Bangko Sentral ng Pilipinas Gives Thoughts on the FinTech Industry
With a majority of the population still unbanked, the Bangko Sentral ng Pilipinas (Central Bank of the Philippines) has decided to turn its eyes on the advancements in the financial technology sector in their implications in the banking industry in general.
The FinTech industry is a bustling one with the fine integration of the tech and financial sectors and now a multi-billion US dollar industry worldwide with startups sprouting madly in the US, Europe, and of course in the Asia Pacific.
Organisations centered on money-related innovation are by and large new companies established with the purpose for upsetting occupant budgetary frameworks and enterprises that depend less on technology like financial tracking programs and other related software.
However, the banking regulators are very skeptical with regard to the progression of FinTech since such software-based businesses can pose a great threat to these companies in terms of cyber security. Since Bitcoin is open source, the BSP is worried that unregulated digital money is an easy channel for illegal financial transactions. This is, of course, a classic move of the banking industry to propose proper regulation and in extension, cryptocurrency monitoring.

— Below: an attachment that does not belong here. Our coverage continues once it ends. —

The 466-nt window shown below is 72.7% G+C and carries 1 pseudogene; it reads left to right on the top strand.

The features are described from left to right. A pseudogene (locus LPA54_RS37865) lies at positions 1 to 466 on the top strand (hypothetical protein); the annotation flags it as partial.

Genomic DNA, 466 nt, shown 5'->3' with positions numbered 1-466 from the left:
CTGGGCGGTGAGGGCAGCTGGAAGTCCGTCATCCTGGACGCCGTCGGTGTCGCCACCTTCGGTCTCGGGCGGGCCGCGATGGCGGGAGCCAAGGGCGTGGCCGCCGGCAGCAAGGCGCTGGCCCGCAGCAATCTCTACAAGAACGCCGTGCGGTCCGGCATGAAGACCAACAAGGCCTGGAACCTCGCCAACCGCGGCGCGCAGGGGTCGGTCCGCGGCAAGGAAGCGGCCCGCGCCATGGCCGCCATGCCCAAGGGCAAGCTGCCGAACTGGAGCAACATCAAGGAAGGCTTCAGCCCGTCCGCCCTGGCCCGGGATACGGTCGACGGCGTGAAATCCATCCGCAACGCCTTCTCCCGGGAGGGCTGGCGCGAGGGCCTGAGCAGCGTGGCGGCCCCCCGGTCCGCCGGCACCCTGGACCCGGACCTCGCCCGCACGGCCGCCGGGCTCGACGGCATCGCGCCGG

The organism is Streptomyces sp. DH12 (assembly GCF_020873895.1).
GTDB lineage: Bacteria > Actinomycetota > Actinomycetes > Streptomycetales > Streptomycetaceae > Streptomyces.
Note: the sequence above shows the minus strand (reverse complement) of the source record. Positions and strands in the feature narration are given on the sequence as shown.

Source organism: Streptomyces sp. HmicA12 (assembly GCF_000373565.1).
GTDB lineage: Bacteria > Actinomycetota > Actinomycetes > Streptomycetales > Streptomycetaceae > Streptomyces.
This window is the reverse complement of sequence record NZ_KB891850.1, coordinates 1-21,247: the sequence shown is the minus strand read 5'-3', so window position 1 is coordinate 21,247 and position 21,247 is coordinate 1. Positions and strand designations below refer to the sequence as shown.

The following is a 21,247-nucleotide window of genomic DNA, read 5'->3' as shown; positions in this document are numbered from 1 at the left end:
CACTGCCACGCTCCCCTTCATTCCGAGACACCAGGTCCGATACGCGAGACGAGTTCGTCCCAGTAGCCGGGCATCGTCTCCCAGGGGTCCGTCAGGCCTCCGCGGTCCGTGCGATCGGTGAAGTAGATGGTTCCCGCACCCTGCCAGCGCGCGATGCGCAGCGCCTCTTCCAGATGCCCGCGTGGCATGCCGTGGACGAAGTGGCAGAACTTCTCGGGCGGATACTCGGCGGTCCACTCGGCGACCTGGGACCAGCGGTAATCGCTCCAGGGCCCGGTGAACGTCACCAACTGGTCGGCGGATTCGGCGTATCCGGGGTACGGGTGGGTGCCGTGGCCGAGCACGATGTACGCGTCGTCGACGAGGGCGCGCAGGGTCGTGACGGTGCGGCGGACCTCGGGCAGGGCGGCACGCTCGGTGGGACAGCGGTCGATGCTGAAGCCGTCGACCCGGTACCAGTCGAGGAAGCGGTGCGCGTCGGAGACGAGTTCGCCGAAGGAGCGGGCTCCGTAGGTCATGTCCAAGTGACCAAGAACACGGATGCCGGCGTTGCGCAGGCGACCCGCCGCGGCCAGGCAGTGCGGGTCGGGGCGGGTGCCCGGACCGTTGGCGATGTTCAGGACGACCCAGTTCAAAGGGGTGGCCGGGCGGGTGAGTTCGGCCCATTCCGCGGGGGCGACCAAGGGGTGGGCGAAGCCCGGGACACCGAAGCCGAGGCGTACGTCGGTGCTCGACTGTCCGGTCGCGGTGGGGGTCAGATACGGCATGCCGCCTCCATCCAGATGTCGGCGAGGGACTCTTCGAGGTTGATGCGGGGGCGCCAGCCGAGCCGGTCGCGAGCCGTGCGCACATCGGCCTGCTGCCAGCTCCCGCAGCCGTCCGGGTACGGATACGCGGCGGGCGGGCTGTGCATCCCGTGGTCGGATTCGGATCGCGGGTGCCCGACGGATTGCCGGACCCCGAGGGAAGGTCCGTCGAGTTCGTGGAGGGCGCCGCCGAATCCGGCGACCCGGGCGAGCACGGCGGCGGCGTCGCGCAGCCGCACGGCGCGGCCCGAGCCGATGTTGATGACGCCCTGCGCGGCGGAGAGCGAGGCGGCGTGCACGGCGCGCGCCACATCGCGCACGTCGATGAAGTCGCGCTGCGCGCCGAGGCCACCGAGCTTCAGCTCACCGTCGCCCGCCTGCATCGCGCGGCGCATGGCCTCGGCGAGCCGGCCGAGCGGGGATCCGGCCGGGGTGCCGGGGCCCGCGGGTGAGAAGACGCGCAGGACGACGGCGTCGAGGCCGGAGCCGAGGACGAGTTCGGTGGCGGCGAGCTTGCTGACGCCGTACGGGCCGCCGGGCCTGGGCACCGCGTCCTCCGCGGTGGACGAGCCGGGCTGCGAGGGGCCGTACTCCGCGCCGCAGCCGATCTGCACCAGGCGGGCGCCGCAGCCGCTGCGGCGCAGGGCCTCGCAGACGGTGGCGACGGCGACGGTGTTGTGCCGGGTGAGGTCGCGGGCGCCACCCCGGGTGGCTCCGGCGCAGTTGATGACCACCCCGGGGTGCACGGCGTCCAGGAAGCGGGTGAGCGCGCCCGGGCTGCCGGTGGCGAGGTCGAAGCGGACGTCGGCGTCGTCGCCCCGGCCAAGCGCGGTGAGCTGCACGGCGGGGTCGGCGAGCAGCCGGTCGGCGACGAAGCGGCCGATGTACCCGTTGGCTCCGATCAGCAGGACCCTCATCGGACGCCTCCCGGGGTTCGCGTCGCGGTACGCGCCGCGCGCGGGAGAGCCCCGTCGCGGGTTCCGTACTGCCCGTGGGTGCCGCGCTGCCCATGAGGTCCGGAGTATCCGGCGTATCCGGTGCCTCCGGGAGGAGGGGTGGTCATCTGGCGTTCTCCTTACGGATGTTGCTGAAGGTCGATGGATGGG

“One of the challenges we’re looking into right now is the FinTech kind of solutions because it’s a game-changing tool. It changed the business model of banks in payments and trade. We want to understand how these things work. The Blockchain technology is potentially disruptive, the engine of Bitcoin,” stated BSP Deputy Governor Nestor A. Espenilla Jr.
Despite the slight reluctance of adoption from a regulators’ view, BSP Governor Amando M. Tetangco Jr. had stated in a speech recently,
“Those of us in Generation X may find that to be a contradiction because we grew up not equating ‘service’ with ‘gadgets’. Yet, this is precisely the world of the ‘millennials’ who capture thoughts and experiences in gigabytes. ATMs are no longer just cash-dispensing machines since the networks offer a full range of consumer and corporate banking services. The widespread use of e-money means that payment systems can clear and settle the most retail of transactions without cash physically moving from wallet to wallet.”
The BSP warns that the local current regulatory system does not recognise Bitcoin and does not provide protection for its users.
Learn more about the rapid development of the Bitcoin Asia situation here at Coin News Asia.